The number of Canadian women going south of the border to receive medically necessary abortions has dropped during the COVID-19 pandemic, according to data from the Ontario government and a sexual health expert who says her organization has seen a drop.
Over the last five years, dozens of Canadian women primarily from Ontario have been referred each year to doctors and clinics in the United States to receive medically necessary abortions they cannot access at home, which are covered under their provincial health-care plans.
But between March 15, 2020, and April 31, 2021, just 11 Ontario women were approved through the out-of-country medical program to receive medically necessary abortions in the U.S. — a drop of roughly half compared to the annual numbers for each of the previous five years.
Ontario does not collect data on the reason but experts say these numbers typically represent the rare cases where late-term abortion is needed due to a serious medical situation for the mother or the fetus.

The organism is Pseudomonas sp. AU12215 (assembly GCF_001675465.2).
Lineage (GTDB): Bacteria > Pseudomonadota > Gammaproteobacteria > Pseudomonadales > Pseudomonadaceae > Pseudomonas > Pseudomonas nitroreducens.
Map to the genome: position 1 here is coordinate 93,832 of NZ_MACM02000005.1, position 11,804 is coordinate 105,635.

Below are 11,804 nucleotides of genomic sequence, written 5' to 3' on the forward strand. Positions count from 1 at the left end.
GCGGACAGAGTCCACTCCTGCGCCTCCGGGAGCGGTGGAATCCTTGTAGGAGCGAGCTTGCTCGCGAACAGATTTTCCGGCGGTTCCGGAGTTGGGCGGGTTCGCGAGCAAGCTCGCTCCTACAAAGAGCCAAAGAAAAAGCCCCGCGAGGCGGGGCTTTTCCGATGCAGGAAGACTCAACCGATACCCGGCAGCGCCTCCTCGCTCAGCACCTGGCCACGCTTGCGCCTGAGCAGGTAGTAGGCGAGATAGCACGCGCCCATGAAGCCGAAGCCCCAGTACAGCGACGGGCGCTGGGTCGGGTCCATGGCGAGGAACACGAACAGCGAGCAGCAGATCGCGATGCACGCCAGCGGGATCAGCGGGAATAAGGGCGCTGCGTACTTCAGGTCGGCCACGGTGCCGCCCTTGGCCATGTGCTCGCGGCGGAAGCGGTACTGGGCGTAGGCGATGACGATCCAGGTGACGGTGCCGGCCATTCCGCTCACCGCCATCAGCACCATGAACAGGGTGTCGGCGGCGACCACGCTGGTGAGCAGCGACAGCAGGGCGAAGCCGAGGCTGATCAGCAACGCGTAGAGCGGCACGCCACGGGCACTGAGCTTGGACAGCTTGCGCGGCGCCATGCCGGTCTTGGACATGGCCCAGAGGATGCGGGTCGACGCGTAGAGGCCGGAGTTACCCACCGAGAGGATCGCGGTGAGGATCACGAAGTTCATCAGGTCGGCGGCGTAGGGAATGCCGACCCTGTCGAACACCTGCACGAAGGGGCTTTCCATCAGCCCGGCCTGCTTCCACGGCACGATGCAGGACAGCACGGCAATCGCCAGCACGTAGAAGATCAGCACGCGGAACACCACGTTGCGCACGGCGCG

The overwhelming majority of abortions take place during the first trimester, before the 12-week mark, according to annual data collected from hospitals and clinics by the Abortion Rights Coalition of Canada.
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Frédérique Chabot, director of health promotion with Action Canada for Sexual Health and Rights, said the pandemic has made it more challenging for Canadian women who have to travel to access abortion.
She said that challenge extends to women having to travel between provinces as well.
“There’s a few centres in Canada that have later care — Vancouver, Toronto, Montreal, London, Ont. — and we’ve seen fluctuating rules in terms of who’s allowed to access care there,” she said, pointing to provincial travel restrictions and health-care systems already straining to care for COVID-19 patients.
“For those who need to travel to the United States, we’ve seen less people able to do so.”